As you may have heard, air travel this year is not going to be pretty.
You will be crammed in, delayed and bumped—if you are lucky. If you are unlucky, your flight will just be cancelled.
Fortunately, not all of this misery is out of your control. Take, for example, the noise-cancelling headphones that Bose began making popular a few years ago.
Until you try them, you won’t believe what a difference such headphones can make. As tiny microphones monitor the mind-numbing roar around you, circuitry in the device creates a sound wave 180º out of phase with the original sounds.
Presto: The roar of the engines is magically subtracted from the sound that would otherwise have ground away at your well-being for six hours. You can wear them just to be more peaceful, or you can connect them to a music player, DVD player, laptop or the plane’s audio system. Because the engine roar is missing from the mix, you can enjoy enormously improved audio quality at substantially lower, safer volume levels.
Nobody disputes the quality of Bose’s market-leading phones. But at what price?
Little wonder rival companies are now trying to bring you similar peace in the stratosphere without propelling the price up there, too. Panasonic, Sennheiser, JVC, JBL, Audio-Technica, Logitech and Able Planet have now joined the noise-cancelling marketplace, with hopes of cancelling a few of those Bose sales along the way.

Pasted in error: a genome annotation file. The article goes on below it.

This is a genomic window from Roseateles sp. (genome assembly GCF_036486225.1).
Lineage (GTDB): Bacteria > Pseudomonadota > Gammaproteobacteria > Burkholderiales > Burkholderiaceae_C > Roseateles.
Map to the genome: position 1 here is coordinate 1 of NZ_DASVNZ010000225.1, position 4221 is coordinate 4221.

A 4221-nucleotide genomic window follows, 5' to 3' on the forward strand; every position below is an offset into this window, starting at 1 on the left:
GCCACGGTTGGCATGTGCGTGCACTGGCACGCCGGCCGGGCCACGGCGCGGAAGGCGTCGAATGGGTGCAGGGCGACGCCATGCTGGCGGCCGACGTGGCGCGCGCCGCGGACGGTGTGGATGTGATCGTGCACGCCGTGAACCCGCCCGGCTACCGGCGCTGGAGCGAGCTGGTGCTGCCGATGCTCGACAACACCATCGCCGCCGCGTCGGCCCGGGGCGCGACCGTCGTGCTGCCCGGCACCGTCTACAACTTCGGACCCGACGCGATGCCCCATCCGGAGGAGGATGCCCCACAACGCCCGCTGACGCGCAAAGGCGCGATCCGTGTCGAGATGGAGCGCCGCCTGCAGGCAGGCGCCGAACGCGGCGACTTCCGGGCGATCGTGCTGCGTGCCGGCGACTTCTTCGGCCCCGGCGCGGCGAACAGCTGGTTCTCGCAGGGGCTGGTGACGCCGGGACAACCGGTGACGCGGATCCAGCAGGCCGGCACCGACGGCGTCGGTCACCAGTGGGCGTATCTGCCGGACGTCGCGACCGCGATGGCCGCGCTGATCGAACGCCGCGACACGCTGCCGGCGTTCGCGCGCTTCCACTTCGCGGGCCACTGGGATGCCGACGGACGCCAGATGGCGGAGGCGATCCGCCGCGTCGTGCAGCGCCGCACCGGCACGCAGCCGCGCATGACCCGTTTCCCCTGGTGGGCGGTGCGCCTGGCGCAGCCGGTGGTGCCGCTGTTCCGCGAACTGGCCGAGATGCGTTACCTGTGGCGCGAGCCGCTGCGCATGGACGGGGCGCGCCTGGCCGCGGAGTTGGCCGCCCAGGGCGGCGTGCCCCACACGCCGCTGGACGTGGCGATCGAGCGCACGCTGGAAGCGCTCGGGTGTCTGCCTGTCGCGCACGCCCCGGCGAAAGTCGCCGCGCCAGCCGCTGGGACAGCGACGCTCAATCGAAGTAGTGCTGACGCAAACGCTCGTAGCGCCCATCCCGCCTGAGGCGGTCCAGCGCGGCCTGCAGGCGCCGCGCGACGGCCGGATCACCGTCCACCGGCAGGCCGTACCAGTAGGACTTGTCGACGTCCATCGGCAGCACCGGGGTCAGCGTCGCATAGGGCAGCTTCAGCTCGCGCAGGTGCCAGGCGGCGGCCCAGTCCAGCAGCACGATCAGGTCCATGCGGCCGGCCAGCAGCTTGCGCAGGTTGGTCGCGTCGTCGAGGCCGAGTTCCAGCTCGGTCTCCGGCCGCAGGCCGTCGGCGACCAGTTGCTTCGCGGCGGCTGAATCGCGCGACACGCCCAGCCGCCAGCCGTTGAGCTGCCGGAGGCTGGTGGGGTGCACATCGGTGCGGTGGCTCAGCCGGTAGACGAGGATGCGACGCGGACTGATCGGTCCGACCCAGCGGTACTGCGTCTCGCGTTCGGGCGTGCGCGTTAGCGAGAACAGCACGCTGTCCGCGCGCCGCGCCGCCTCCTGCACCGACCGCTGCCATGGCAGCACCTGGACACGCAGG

There is only one good way to test these headphones: Wear them on planes, trains and automobiles. So, when a three-leg trip loomed, I grabbed a carry-on bag and crammed it with 10 pairs—two Bose models and its six rivals.
Airport security probably thought I was a little unbalanced, and my seat mates thought I had some kind of attention deficit disorder. But in the name of science, I shrugged off the humiliation and proceeded with my A/B test.
Most of these headphones are powered by a single AAA battery. Each comes in a carrying case that keeps the devices together with their accessories: the mini-plug cable for your music or DVD player, for example, and the adapters for quarter-inch phono jacks and dual-pronged plane armrest jacks.
Most of these cases exude elegance but take up a huge portion of your carry-on bag. The “active noise reduction” technology used by these headphones cancels only lower frequencies. Higher ones are difficult to stifle electronically. Whatever upper-register noise cancellation you get from these headphones, therefore, comes from the seal they make with your ears, which is “passive noise reduction”.
None of these products touches the sound quality of high-end audiophile headphones. Some people say, for example, that they can hear a faint hiss in some noise-cancelling headphones when music is not playing, although my 44-year-old ears couldn’t detect it. Here are the contenders (I did not test earplug-style phones, which earring wearers may prefer; my trip wasn’t long enough).
There are three refreshing points to note about JVC’s entry. First, the street price is only $40; you could buy seven pairs of these for the price of one Bose set. Second, these phones rest on your ear instead of surrounding it. As a result, they are so small they come in a compact drawstring bag, rather than in a hard clamshell.
Finally, the audio cord is retractable—a brilliant, obvious and extremely handy feature.